Financial markets across Asia were roiled by the US Treasury Department's move to designate China a currency manipulator after it allowed the yuan to slide past seven against the greenback - a move investors fear could open the door to even higher US tariffs on Chinese goods.
That, many analysts say, will deal a severe blow to export-oriented Asia. Meanwhile, China has refused to back down and even said it would stop buying US agricultural products in the face of US threats to slap a 10 per cent tariff on US$300 billion (S$414 billion) worth of Chinese goods.
"This is one big step up the escalation curve... I wouldn't be surprised if Trump eventually imposes a 25 per cent tariff on the remaining US$300 billion of Chinese goods," said Mr S.K. Selvan, director of multi-asset strategies for Lion Global Investors.
"This will be quite devastating because this last batch of US$300 billion is largely toys, electronics, leather goods, and that's where Asia is. We will be quite badly affected if this leads to lower demand. It's not that Asia will pay for the tariffs. The American consumers are the ones paying for it. But imagine if iPhones are 25 per cent more expensive - there will be a demand effect, and Asia will be in the epicentre of this big economic slowdown."
For now, markets have pared back losses after China took steps yesterday to limit weakness in the yuan. Shanghai, Shenzhen and Korea lost more than 1.5 per cent, while Japan, Hong Kong, Taiwan and Jakarta shed less than 1 per cent. Singapore ended 0.75 per cent lower.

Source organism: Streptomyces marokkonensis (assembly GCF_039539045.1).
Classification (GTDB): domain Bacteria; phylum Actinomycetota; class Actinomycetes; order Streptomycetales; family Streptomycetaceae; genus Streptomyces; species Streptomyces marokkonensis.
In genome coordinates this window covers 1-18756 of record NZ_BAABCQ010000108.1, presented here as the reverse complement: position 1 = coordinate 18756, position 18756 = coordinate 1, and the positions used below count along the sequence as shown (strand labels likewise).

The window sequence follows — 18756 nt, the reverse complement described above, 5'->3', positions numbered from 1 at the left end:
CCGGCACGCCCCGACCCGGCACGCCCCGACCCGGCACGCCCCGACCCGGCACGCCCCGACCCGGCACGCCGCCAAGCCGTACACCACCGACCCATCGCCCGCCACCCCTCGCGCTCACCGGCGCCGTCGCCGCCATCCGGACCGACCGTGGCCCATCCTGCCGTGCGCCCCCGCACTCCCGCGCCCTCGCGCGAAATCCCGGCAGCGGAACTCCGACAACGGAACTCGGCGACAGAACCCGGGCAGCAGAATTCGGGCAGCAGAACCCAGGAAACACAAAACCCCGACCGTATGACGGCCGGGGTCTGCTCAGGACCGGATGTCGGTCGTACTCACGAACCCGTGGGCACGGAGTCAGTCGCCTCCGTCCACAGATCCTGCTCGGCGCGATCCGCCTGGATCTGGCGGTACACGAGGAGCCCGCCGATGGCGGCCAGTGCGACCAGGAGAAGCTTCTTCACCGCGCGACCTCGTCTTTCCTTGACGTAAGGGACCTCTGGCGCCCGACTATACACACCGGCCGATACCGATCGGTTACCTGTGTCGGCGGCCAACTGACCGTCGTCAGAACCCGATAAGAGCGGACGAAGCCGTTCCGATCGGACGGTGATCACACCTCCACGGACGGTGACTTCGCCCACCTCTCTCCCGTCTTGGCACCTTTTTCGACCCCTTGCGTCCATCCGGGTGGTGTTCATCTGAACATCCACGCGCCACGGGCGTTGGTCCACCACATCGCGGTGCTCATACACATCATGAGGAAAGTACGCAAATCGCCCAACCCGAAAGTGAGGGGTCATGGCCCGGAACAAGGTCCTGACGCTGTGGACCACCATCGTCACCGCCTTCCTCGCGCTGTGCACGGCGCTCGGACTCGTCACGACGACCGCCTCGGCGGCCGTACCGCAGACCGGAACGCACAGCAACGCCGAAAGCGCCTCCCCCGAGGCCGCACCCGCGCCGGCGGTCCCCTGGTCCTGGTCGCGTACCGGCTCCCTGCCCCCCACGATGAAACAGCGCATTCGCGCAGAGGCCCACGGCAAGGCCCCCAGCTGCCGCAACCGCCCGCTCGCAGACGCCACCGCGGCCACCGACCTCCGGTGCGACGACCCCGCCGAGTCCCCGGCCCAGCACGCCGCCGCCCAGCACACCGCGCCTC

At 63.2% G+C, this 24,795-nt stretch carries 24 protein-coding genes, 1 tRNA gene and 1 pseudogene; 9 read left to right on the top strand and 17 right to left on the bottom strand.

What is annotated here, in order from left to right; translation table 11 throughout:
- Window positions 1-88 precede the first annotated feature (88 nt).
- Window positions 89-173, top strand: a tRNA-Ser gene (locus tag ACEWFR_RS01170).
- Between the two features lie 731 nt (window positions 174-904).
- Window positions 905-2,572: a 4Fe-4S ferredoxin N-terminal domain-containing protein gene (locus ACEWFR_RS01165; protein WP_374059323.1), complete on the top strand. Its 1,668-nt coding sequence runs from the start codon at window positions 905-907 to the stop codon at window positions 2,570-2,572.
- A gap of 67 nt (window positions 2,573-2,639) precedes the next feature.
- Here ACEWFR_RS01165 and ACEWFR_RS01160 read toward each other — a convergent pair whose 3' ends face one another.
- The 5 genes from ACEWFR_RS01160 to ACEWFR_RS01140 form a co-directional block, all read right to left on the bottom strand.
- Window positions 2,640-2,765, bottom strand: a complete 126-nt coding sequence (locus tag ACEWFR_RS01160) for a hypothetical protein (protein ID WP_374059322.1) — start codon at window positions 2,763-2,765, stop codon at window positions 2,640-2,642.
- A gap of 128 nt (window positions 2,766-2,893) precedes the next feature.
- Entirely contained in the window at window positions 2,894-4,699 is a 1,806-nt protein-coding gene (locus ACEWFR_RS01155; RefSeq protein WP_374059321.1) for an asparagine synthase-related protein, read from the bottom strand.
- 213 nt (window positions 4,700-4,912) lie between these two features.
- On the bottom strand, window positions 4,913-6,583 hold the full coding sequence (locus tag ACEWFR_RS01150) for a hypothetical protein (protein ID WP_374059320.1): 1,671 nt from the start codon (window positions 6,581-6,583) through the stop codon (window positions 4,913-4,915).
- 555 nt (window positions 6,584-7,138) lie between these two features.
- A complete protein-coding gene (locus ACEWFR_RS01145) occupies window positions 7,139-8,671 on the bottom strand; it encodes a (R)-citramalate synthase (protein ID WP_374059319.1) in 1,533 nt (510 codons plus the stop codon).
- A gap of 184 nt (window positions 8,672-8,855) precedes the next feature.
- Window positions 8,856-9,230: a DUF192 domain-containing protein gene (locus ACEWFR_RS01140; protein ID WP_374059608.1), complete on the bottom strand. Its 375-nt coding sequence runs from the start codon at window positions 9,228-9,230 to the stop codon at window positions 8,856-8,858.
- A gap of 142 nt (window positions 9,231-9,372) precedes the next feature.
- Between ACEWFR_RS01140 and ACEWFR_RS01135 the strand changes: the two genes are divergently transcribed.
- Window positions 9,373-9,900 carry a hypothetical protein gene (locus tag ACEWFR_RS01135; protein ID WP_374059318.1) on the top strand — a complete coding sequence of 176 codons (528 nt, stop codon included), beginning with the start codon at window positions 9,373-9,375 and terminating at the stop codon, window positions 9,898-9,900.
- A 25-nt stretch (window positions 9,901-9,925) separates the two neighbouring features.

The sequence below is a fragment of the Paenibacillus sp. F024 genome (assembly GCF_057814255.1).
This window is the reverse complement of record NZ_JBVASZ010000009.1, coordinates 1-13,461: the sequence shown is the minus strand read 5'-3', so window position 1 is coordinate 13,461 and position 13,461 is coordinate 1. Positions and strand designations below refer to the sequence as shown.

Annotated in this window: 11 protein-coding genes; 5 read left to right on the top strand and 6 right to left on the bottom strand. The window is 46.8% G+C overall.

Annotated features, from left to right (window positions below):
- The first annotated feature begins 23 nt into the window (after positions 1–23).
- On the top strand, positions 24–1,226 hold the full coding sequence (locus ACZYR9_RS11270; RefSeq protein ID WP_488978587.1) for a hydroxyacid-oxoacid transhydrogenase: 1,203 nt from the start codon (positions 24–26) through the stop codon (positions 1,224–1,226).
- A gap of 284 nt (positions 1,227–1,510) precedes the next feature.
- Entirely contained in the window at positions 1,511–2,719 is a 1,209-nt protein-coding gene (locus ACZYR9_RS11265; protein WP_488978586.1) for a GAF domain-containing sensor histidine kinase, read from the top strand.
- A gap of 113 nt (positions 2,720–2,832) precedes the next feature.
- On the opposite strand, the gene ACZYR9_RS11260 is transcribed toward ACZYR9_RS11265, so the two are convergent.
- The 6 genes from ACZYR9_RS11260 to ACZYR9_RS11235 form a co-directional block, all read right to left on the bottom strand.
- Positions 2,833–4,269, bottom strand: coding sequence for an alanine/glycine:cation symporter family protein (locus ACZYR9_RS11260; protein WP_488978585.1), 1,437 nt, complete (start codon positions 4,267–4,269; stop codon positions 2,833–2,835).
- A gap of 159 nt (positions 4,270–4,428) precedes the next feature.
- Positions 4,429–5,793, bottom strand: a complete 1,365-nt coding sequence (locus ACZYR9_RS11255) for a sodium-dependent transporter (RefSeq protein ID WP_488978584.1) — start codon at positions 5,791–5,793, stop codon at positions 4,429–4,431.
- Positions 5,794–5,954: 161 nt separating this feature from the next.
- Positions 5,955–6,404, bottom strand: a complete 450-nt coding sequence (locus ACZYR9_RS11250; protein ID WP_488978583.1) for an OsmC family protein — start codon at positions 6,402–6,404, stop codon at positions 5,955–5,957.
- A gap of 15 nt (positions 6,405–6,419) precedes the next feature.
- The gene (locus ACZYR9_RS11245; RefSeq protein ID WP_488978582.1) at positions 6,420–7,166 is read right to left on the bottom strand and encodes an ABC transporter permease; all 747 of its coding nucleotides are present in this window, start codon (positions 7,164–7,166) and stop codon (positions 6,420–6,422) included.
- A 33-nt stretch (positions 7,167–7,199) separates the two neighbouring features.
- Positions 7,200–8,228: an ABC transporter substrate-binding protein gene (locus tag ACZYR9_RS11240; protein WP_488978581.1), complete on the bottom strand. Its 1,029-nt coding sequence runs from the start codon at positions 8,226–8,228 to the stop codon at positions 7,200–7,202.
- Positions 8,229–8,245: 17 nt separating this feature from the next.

Naming China a currency manipulator could open the door for US tariffs to eventually increase to over 25 per cent on Chinese goods, DBS Bank FX strategist Philip Wee said. "Trump's election campaign pledge was to lift import tariffs to 45 per cent on China."
Some Singapore manufacturers have started seeking markets outside China. For Singapore bottled-water maker Wanin Industries, the escalation in trade tensions in the past two months has resulted in a 20 per cent drop in sales to China. And the yuan's depreciation is expected to shave off another 5 per cent to 10 per cent, said Wanin director Eugene Tan.
"Because China is our biggest market, we invested in additional manufacturing lines in Malaysia to cope with increased business from China. The capital outlay was very heavy, and we are still trying to cover those costs. But with the yuan weakening, orders have started to slow down," he said. Wanin has begun looking at markets in Thailand and may start selling to Vietnam by the year end.
For contract manufacturer Watson EP Industries, which has a factory in China, the weak yuan has been a blessing as it pays its workers in yuan and sells audio speakers in US dollars.
But the latest round of tariffs has led to at least one customer asking that Watson shift its production of audio speakers for the US market to Singapore or Malaysia.
"The trade war has affected 20 per cent of our business volume. If the tariffs don't go to 25 per cent, then we may not have to shift production outside of China. But if the trade war persists for another three years, we may have to open factories in Johor Baru or Batam," said Ms Joyce Seow, Watson's executive director.
Her dilemma? "As a business owner, how can I open a factory, spend millions and then wonder what happens to the capacity if the trade war suddenly ends?"